Cells Property

The Excel object model does not have an official Cells collection nor a Cell object. Nevertheless, the cells property acts as though it returns such a collection as a Range object. For instance, the following code returns 8 :

Range("A1:B4").Cells.Count

Incidentally, Cells.Count returns 16, 777,216 = 256 * 65536.

The Cells property applies to the Application, Range, and Worksheet objects (and is global). When applied to the Worksheet object, it returns the Range object that represents all of the cells on the worksheet. Moreover, the following are equivalent:

Cells

Application.Cells ActiveSheet.Cells

When applied to a Range object, the Cells property simply returns the same object, and hence does nothing.

The syntax:

Cells(i,j)

returns the Range object representing the cell at row i and column j. Thus, for instance:

Cells(1,1) is equivalent to:

Range("A1")

One advantage of the Cells property over the Range method is that the Cells property can accept integer variables. For instance, the following code searches the first 100 rows of column 4 for the first cell containing the word "test." If such a cell is found, it is selected. If not, a message is displayed:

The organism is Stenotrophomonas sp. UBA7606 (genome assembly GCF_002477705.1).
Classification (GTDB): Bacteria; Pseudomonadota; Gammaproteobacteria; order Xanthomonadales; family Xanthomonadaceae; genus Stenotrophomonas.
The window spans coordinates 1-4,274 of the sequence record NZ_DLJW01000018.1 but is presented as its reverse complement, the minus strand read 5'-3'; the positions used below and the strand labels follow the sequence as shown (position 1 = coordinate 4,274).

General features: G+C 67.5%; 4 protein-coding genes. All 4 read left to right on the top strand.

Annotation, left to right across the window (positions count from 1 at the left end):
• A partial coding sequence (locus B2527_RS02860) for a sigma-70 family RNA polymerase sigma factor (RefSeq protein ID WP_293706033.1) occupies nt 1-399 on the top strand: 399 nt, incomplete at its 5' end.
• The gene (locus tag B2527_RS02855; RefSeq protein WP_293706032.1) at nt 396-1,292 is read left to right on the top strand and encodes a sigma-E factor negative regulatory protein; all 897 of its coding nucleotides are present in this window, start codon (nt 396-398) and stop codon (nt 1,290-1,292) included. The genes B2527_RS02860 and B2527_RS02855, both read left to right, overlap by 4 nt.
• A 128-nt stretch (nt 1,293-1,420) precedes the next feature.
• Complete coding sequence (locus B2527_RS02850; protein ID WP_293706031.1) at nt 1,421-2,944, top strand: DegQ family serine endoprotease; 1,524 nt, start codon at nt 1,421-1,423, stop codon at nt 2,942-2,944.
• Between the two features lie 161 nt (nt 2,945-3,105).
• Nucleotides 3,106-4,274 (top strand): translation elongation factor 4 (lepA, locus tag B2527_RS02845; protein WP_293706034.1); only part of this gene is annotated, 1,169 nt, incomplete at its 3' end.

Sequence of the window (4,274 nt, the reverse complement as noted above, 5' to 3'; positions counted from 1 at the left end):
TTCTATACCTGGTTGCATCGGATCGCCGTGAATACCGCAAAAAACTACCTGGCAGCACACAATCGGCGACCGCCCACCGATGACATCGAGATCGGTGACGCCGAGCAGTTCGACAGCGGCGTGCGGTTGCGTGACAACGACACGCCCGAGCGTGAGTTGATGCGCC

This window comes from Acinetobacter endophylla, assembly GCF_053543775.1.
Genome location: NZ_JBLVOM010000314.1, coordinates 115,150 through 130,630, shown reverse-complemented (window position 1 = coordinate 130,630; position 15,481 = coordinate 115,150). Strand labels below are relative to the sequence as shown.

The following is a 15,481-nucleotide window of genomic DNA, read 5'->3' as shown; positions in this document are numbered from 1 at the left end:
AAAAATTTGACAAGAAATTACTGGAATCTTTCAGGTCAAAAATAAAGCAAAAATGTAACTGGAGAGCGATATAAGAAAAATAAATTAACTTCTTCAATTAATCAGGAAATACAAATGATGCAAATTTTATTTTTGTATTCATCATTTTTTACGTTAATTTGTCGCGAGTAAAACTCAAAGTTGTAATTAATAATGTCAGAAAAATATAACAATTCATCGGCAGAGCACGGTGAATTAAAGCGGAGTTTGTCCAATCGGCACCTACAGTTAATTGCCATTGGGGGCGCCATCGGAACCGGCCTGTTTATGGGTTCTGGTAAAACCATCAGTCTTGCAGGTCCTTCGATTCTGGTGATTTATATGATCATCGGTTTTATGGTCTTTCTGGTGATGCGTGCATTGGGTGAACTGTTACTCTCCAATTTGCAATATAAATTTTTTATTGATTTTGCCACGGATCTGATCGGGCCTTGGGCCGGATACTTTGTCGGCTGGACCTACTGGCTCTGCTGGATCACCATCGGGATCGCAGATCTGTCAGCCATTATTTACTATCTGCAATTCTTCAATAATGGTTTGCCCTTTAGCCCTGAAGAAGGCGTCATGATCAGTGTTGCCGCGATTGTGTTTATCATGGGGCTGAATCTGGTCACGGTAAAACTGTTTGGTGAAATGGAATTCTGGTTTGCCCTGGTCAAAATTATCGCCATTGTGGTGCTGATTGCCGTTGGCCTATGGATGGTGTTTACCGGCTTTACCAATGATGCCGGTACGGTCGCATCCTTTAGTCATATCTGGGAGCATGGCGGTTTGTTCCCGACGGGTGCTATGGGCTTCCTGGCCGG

If Cells(r, 4).Value = "test" Then Cells(r, 4).Select Exit For End If Next

If r = 101 then MsgBox "No such cell."

It is also possible to combine the Range and Cells properties in a useful way. For example, consider the following code:

Dim r As Long Dim rng As Range

With ActiveSheet

Set rng = .Range(.Cells(1, 1), .Cells(r, r)) Exit For End If

Next End With rng.Select

This code searches the diagonal cells (cells with the same row and column number) until it finds a nonempty cell. It then sets rng to refer to the range consisting of the rectangle whose upper-left corner is cell A1 and whose lower-right corner is the cell found in this search.

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